Kilmartin Glen in Argyll has more evidence of Neolithic and Bronze Age life than anywhere else in Scotland, with 800 ancient monuments including standing stones, cup and ring markings, stone circles and burial cairns. Visit the museum ( www.kilmartin.
org) before your walk.
Time travel forward an epoch to the Iron Age and
Dun Deardail* and climb a waymarked trail from Glen Nevis to the view-laden knoll where a fort once stood, before being destroyed by a fire so intense it melted rock.
A walk at Culloden near Inverness takes you to the site of the final battle of the Jacobite risings, and the last on British soil, in 1746. 1500 men lost their lives, the majority of them Scots fighting for Bonnie Prince Charlie, and many were buried in mass graves on the moor, where it’s said the heather now won’t grow and the birds won’t sing.
Trace the hoof-prints of animals and the footsteps of the men who herded them through the glens and passes to market in the 18th century on the region’s drove routes. The Lairig Ghru through the Cairngorm massif was one of the busiest, and spectacular too: 19 miles through Britain’s deepest valley, with a climb to over 2700 feet. Walk to the village of Arichonan in Knapdale Forest and you’ll find only ruins. In 1848, the laird ordered the villagers off the land so he could graze cash-cow sheep, a brutal action repeated again and again across Scotland in the Highland Clearances. They rioted, some were jailed, but these roofless houses tell the tale of what happened next.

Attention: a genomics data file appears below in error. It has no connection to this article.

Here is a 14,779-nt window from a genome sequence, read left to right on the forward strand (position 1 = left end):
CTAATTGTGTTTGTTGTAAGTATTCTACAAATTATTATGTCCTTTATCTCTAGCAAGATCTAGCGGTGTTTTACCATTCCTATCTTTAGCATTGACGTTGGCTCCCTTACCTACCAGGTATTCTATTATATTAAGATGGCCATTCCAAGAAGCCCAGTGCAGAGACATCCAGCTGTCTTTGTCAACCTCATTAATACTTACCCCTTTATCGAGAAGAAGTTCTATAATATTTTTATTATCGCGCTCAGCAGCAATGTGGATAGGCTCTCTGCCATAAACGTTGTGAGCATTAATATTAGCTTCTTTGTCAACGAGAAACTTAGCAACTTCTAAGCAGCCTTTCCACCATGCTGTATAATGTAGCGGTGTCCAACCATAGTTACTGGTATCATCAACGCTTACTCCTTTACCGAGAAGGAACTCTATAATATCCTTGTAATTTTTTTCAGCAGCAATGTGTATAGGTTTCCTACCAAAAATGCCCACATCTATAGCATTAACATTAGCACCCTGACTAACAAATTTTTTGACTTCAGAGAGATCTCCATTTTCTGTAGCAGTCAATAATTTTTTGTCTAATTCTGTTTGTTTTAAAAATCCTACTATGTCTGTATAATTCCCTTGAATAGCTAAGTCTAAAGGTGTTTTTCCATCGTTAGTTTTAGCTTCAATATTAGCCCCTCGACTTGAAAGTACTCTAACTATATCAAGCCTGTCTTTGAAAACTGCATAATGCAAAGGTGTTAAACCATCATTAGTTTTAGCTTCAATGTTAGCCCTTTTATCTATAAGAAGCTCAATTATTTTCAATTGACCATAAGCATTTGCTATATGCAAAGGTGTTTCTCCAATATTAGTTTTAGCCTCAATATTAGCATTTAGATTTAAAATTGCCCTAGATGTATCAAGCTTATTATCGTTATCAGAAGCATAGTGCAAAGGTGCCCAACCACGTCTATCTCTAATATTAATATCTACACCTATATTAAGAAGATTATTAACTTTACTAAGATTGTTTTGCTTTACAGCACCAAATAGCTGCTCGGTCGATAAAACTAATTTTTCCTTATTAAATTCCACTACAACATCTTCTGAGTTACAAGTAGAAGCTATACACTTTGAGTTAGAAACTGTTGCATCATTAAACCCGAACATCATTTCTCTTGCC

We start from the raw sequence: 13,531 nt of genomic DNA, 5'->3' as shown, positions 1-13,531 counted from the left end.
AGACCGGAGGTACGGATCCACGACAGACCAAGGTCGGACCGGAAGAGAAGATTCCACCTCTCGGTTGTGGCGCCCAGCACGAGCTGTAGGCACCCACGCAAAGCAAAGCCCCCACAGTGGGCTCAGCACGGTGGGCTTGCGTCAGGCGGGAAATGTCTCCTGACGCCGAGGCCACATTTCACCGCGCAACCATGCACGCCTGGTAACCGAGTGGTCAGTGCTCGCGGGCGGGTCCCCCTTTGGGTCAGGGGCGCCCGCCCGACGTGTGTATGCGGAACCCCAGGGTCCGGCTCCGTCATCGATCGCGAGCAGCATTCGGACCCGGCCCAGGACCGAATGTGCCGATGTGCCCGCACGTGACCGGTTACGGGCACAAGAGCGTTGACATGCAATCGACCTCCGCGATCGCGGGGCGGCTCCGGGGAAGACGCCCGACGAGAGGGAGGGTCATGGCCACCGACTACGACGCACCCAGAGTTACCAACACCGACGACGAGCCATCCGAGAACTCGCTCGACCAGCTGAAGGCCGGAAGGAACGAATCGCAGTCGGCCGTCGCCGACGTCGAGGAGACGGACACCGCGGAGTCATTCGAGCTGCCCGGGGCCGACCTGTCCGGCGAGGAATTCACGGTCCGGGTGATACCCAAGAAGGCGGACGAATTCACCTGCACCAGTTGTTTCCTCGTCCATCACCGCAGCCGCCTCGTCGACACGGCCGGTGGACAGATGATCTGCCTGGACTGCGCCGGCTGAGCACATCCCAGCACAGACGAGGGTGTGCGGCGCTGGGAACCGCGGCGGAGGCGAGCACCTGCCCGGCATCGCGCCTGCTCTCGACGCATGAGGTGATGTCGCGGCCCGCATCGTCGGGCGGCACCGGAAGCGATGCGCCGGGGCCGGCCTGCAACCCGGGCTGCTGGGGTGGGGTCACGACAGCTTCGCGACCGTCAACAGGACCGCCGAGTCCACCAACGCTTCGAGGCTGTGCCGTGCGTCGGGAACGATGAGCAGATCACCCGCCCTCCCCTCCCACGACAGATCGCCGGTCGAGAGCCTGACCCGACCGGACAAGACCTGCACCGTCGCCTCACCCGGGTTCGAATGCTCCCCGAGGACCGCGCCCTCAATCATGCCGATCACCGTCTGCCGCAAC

When the bold kindred, in the time long-vanishd, Conquer’d the soil and fortified the keepNo seer foretold the children would be banish’d, That a degenerate Lord might sheep.” boast his The Canadian Boat-Song, Anon
Castle lovers are spoilt for choice. Try Dunnottar (below) a ruined medieval fort on a sea-lashed outcrop near Stonehaven; or the fairytale turrets of Craigievar, said to have inspired Walt Disney in Cinderella; or
Balmoral in the Cairngorms, summer refuge of the Royal family since Victoria and Albert bought it in 1852.